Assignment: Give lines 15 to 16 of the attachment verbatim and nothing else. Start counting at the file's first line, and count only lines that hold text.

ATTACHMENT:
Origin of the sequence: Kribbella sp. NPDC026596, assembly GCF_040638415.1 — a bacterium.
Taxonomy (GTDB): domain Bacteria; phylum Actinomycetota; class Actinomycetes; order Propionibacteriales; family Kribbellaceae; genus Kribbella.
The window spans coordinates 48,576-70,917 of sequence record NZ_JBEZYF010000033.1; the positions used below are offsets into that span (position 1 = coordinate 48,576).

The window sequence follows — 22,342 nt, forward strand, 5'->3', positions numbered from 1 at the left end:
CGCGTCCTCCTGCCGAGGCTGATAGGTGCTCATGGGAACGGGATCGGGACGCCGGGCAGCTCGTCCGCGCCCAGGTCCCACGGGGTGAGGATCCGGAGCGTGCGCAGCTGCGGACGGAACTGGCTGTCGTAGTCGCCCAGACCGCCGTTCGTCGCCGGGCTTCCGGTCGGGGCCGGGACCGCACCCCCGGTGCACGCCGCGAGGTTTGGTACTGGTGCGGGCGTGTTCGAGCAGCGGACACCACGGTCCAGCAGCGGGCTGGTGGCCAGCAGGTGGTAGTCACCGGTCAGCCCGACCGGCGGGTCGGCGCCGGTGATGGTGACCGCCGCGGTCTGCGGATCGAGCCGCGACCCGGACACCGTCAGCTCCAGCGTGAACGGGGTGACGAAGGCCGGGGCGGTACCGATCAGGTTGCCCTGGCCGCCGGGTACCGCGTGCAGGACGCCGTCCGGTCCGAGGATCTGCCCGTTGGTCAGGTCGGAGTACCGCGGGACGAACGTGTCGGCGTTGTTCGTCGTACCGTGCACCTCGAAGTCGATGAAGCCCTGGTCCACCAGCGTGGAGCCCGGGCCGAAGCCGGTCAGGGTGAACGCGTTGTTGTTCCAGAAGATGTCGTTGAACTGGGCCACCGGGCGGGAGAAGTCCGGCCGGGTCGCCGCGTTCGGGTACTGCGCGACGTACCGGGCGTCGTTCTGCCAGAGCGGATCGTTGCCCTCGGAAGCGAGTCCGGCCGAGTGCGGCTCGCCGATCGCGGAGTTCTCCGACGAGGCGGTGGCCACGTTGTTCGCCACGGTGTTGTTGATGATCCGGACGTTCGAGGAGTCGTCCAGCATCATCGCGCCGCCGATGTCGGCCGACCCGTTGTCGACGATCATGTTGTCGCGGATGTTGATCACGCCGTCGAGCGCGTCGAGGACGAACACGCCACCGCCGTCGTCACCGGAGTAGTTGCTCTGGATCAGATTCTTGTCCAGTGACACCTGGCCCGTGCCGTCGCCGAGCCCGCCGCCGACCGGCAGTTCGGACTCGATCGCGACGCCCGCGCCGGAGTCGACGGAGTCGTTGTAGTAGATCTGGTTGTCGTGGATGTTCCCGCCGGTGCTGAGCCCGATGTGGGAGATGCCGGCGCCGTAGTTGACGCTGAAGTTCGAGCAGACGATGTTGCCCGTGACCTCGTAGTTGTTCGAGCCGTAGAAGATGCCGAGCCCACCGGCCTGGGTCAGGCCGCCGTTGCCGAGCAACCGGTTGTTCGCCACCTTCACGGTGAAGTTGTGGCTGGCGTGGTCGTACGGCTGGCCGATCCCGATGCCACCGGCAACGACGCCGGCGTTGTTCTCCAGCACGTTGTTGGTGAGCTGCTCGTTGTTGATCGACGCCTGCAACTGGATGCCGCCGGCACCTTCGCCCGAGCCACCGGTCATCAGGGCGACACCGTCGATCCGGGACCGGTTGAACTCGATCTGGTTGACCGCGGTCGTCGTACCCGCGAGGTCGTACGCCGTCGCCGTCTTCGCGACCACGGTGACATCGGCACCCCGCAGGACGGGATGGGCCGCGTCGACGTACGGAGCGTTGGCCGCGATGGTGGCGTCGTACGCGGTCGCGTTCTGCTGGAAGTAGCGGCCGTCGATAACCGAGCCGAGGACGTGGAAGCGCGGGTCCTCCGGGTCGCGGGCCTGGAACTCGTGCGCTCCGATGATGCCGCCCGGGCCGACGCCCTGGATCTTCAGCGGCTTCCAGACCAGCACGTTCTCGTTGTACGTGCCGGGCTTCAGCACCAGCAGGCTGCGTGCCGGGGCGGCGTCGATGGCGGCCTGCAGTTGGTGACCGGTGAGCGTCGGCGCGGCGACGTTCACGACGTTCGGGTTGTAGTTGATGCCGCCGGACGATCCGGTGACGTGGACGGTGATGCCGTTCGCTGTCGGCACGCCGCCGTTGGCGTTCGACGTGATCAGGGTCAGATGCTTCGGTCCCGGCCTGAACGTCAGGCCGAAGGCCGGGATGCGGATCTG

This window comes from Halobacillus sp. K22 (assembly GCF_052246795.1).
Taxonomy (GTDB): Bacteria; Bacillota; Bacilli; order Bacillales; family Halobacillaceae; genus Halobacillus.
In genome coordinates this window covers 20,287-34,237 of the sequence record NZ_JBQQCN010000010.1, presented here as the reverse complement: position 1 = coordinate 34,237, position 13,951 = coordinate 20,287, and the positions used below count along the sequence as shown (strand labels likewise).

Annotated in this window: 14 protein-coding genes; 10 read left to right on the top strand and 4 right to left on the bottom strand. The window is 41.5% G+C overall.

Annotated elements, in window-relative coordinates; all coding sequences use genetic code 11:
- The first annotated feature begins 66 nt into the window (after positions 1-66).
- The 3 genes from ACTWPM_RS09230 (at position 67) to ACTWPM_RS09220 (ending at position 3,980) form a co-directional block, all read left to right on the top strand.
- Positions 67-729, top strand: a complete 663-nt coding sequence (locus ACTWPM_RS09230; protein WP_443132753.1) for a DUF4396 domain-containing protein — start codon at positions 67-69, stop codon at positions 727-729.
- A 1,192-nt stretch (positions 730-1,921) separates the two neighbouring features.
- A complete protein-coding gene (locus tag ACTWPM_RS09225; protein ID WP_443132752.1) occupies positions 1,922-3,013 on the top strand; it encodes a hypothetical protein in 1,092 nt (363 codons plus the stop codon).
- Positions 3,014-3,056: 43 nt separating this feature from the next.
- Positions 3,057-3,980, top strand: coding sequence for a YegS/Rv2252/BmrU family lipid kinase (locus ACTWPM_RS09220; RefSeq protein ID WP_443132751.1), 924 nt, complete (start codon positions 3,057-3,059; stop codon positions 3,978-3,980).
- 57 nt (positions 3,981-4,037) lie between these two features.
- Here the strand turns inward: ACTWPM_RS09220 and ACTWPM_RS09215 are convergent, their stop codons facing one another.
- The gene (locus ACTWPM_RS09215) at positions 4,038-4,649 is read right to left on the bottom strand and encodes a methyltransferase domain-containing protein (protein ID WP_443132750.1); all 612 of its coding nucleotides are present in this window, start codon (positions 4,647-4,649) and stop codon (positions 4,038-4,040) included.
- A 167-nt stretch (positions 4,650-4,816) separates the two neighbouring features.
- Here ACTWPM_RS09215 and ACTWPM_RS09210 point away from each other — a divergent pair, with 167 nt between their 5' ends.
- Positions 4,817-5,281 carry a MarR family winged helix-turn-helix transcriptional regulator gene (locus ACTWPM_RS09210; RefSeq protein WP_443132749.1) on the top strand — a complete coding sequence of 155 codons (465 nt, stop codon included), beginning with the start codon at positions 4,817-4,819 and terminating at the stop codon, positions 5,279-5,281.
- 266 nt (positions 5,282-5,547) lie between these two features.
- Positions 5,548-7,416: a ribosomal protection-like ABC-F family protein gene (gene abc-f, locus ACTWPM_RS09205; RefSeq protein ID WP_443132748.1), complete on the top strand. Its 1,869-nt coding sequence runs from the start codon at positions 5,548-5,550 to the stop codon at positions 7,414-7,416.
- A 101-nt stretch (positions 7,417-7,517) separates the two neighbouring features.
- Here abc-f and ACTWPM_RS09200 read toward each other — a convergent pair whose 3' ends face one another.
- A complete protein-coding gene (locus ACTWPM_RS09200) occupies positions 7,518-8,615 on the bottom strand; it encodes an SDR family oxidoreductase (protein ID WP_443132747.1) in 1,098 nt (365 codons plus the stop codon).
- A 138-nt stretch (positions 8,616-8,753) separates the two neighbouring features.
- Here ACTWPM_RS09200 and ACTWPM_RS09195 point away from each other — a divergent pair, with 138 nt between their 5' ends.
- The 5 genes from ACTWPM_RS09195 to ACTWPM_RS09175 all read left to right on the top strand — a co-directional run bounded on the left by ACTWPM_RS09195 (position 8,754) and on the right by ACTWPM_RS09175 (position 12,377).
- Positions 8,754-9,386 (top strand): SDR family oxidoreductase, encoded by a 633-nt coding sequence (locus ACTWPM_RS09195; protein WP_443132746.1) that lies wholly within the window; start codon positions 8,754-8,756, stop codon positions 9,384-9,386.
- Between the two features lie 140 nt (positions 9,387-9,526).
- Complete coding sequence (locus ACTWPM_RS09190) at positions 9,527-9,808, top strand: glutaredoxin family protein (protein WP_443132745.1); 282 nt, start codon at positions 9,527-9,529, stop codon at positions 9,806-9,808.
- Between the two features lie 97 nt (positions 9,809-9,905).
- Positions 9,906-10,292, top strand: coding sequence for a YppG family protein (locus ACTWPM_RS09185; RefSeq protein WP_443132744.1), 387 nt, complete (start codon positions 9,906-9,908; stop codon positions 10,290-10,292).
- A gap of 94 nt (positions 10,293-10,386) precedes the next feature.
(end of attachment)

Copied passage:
- A complete protein-coding gene (locus tag ACTWPM_RS09225; protein ID WP_443132752.1) occupies positions 1,922-3,013 on the top strand; it encodes a hypothetical protein in 1,092 nt (363 codons plus the stop codon).
- Positions 3,014-3,056: 43 nt separating this feature from the next.